When Kelly did take over under center, he was scintillating. He ended his Bulldog career with 3,915 passing yards, 44 touchdowns, and just one interception.
East Brady was the littlest of the Little 12 Conference teams, but it didn’t matter. The Bulldogs routed almost everyone they played.
“Most of the time, we only played a half, maybe a little more than a half of a game because we were beating teams so bad,” Kelly said.
Kelly got noticed, catching the eye of Joe Paterno at Penn State. Being a Nittany Lion was always a dream of Kelly’s, and it was about to become a reality.
But two weeks before signing day, Paterno gave Kelly some shocking news: he had already signed two quarterbacks and wanted Kelly to come to State College as a linebacker.
That was a deal-breaker for Kelly.
Meanwhile, in South Beach, the University of Miami had hired offensive guru Howard Schnellenberger to rebuild a floundering program that was nearly canceled by the school a few years earlier. Schnellenberger was installing a new pro-style, pass-oriented offense with the Hurricanes.
He needed a gunslinger to run it.
He needed Jim Kelly.
Kelly’s first game with the Hurricanes was against Penn State and Joe Paterno. Kelly led Miami to an upset win.
“That’s something I cherished,” Kelly said. “How all that came about.”
Kelly also cherished his two years in the USFL with the Houston Gamblers and then his long career in Buffalo where he led the K-Gun, hurry-up offense. It was an innovative attack at the time and helped the Bills dominate the AFC for four straight years.
Kelly never got a Super Bowl ring, though. “Wide Right” and then three blowout losses denied him the ultimate prize.
It was deflating to Kelly at the time, but nothing compared to what he had to face in retirement.
His Biggest Battle
Kelly has been running a football camp for 33 years. He teaches the kids about more than just football; He also teaches them about overcoming obstacles — and they listen because Kelly has overcome more than anyone else probably could.
“I just enjoy watching and teaching kids, not only about the game of football, but about life,” Kelly said. “I mean, that’s probably the biggest part of my football camp and the part I’m most proud of, our ‘Chalk Talks.’ We make the kids understand that, you know, nowadays nothing comes easy in your life. You got to work at it or you’re never going to achieve anything.
“Look around,” Kelly added. “There’s so many people who have it worse than you do, so just keep plugging along. Keep fighting.”
In 2013, Kelly had to keep fighting through intense, unexplained pain in his mouth. He had a series of root canals in the hopes that would solve the problem.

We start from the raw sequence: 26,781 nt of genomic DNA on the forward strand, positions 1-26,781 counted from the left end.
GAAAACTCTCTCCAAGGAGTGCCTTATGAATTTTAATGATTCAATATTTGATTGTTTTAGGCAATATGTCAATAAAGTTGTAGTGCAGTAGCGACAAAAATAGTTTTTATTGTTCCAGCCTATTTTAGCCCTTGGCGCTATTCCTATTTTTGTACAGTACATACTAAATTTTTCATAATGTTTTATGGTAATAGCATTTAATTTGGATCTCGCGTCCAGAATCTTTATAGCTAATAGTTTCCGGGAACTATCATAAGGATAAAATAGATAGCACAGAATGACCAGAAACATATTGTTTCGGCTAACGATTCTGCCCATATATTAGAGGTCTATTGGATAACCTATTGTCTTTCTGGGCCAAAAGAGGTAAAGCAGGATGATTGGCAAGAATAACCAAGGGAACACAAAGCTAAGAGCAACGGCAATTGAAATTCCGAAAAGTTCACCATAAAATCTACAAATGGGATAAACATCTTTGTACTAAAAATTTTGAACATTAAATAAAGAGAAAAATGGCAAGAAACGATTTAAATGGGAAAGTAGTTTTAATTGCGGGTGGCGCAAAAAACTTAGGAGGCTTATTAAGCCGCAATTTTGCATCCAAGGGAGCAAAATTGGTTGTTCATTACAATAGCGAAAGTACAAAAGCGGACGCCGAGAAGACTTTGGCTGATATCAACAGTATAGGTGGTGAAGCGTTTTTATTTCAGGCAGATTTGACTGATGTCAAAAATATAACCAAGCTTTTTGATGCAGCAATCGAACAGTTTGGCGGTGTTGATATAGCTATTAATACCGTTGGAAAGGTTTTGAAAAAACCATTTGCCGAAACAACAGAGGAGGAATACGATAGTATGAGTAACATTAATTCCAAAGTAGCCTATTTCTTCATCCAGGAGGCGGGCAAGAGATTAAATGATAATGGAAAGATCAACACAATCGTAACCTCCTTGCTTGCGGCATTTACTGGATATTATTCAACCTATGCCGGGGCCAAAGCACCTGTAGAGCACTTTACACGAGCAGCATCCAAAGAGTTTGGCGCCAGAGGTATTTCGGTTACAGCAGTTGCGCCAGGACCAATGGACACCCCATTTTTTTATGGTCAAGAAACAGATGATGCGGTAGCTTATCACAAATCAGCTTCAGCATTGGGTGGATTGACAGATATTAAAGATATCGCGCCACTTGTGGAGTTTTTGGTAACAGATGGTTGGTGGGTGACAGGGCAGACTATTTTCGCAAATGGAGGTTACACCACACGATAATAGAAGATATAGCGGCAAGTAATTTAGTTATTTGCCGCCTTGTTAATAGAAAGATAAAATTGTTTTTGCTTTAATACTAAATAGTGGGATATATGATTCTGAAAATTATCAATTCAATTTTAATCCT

Kelly then began having debilitating, severe headaches. That prompted his doctors to run more tests, and they eventually found he had squamous cell carcinoma — a form of cancer — in his upper jaw.
Another bout with cancer and a period of remission followed before his biggest battle yet. The cancer returned in 2018 — this time, Stage IV. Kelly had a 10% chance to live.
Kelly endured 45 rounds of chemotherapy and radiation and more surgeries than he could count before he had finally beat cancer — again.
“They removed my upper jaw because of the cancer and put my fibula bone in my mouth,” Kelly said. “They took a piece of my fibula, broke it in four pieces, and reconstructed my jaw with it.”
Kelly still struggles with the side effects of his treatment. He can’t produce saliva and is always carrying a water bottle. He’s lost his sense of taste.
But he’s alive and cancer-free again.
“My faith in the Lord is what got me through,” Kelly said.
The ravages of a long football career and four bouts with cancer are evident all over Kelly’s body.
He has two plates and 10 screws in his lower back. He has a plate and screws in his neck. He just underwent his second ankle replacement surgery last week — the result of an injury he suffered all the way back in high school.
“They call me Titanium Man,” Kelly said, laughing. “I have more titanium in me than I don’t know what.”
Kelly isn’t sure what the future holds for him, but he knows he still has a lot he wants to accomplish through his motivational speaking, his camps, and his Hunter’s Hope Foundation in honor of his son.
And, as always, he hopes the Bills do well this season.
“I’m excited to see what they can bring on the defensive side,” Kelly said. “I know offensively they’re very good. So, we’ll see what they have in store for all the Bills Mafia wackadoodles.”
Kelly is used to a rabid fan base. He had one in Buffalo, certainly, but also in East Brady back in the day.
He knew that every time he walked down that narrow road from the high school and onto Graham Field, adoring fans yelling in full throat.
“I never forgot where I came from,” Kelly said. “I’m proud to be an East Brady Bulldog.”